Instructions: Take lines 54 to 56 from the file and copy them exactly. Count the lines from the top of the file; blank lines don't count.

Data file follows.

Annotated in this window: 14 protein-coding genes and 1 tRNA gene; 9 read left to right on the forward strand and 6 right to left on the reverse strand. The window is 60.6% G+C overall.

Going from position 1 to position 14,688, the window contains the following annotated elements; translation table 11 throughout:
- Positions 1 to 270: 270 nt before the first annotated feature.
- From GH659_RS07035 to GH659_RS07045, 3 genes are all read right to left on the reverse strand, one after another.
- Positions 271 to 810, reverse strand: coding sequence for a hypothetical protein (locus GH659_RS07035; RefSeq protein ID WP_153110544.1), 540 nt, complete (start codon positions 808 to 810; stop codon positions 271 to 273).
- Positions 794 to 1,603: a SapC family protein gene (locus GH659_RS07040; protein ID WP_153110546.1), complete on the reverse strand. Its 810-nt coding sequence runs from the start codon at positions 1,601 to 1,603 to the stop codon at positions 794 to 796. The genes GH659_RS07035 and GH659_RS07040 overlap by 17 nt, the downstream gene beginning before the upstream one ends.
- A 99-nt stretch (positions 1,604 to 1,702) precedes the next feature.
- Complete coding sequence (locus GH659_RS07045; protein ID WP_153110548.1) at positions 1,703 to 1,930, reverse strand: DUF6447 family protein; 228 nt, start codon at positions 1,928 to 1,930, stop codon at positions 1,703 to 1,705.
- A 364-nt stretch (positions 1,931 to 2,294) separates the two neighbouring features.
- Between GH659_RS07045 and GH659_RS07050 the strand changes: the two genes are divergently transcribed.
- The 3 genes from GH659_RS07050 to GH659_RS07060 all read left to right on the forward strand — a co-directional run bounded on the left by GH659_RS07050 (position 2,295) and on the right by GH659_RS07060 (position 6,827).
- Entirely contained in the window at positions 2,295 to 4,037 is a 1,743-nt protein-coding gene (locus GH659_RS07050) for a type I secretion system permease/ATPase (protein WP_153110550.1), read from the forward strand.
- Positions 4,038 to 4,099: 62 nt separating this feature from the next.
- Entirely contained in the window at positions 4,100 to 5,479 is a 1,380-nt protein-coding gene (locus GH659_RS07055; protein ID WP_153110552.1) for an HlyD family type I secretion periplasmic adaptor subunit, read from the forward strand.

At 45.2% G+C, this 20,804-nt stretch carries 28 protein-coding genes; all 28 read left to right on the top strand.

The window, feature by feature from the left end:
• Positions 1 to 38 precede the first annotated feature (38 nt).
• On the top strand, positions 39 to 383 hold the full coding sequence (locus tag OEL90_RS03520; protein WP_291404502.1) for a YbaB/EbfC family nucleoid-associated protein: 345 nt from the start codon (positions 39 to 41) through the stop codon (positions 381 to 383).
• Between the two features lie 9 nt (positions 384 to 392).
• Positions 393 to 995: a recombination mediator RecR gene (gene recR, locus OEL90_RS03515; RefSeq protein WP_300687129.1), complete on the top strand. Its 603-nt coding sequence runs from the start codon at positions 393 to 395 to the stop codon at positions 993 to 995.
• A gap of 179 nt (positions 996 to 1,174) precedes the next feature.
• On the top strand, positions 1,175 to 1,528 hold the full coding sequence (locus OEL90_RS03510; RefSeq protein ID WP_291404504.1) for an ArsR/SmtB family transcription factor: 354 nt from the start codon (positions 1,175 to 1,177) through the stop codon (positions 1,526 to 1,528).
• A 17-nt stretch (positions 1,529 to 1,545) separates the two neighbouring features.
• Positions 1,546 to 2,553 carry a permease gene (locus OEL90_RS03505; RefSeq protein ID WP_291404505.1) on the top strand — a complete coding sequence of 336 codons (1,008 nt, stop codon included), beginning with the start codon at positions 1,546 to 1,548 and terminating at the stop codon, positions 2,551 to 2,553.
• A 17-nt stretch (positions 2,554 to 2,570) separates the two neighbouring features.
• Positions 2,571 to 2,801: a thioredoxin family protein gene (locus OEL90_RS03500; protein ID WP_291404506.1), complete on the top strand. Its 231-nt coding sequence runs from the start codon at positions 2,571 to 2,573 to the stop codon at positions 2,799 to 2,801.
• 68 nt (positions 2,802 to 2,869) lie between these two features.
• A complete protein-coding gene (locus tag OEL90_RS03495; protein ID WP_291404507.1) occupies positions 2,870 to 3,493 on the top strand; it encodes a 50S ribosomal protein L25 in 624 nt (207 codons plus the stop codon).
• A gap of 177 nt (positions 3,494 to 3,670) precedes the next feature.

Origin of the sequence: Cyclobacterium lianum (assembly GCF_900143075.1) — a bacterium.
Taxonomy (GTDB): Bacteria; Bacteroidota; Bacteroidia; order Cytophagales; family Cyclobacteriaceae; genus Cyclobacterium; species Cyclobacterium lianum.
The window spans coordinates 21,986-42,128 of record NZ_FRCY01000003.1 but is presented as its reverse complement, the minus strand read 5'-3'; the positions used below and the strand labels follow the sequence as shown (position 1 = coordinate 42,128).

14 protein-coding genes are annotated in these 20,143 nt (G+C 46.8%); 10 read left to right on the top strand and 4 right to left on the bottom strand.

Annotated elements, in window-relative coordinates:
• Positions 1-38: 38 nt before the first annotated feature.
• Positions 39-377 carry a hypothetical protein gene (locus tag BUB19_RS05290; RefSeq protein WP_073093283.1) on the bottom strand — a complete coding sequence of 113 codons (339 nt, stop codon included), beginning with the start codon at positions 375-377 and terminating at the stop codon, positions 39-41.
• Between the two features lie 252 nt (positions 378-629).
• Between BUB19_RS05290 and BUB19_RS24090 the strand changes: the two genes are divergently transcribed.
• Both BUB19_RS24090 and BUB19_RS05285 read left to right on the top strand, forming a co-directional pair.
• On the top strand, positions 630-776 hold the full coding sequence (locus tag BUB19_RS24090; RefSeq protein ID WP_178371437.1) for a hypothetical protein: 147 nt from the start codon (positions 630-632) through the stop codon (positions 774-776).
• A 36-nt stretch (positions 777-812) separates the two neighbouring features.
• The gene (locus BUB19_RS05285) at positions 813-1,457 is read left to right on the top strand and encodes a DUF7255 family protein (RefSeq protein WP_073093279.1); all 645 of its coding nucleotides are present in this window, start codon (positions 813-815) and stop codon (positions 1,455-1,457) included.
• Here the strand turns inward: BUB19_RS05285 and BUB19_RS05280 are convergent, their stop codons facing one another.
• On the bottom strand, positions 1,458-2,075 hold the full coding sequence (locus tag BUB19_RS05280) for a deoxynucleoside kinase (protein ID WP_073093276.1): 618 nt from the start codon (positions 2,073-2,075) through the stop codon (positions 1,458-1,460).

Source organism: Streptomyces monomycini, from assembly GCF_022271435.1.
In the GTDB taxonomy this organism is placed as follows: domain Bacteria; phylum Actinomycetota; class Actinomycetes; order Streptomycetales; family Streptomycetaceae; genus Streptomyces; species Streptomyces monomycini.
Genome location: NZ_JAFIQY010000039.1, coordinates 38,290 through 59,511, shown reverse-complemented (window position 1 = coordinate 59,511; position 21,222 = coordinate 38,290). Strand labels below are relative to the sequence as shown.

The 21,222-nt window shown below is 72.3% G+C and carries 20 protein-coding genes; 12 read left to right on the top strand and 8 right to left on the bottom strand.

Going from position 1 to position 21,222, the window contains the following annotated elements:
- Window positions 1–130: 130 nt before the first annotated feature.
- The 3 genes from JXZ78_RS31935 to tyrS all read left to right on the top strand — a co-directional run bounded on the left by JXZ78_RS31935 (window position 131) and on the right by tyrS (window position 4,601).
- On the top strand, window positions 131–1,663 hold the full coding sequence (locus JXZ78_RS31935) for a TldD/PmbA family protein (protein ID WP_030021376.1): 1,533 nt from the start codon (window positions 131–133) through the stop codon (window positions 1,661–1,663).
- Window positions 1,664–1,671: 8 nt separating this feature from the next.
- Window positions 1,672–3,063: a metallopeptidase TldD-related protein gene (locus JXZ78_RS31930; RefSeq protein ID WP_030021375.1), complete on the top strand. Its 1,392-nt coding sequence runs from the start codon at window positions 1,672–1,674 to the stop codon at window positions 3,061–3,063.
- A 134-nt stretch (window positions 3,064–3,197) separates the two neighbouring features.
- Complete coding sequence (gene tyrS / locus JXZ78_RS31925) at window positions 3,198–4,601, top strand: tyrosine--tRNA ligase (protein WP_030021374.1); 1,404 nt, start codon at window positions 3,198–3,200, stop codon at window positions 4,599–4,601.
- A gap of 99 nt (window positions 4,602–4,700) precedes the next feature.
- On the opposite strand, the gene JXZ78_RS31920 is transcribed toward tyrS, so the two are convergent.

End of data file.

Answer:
- Window positions 1,672–3,063: a metallopeptidase TldD-related protein gene (locus JXZ78_RS31930; RefSeq protein ID WP_030021375.1), complete on the top strand. Its 1,392-nt coding sequence runs from the start codon at window positions 1,672–1,674 to the stop codon at window positions 3,061–3,063.
- A 134-nt stretch (window positions 3,064–3,197) separates the two neighbouring features.
- Complete coding sequence (gene tyrS / locus JXZ78_RS31925) at window positions 3,198–4,601, top strand: tyrosine--tRNA ligase (protein WP_030021374.1); 1,404 nt, start codon at window positions 3,198–3,200, stop codon at window positions 4,599–4,601.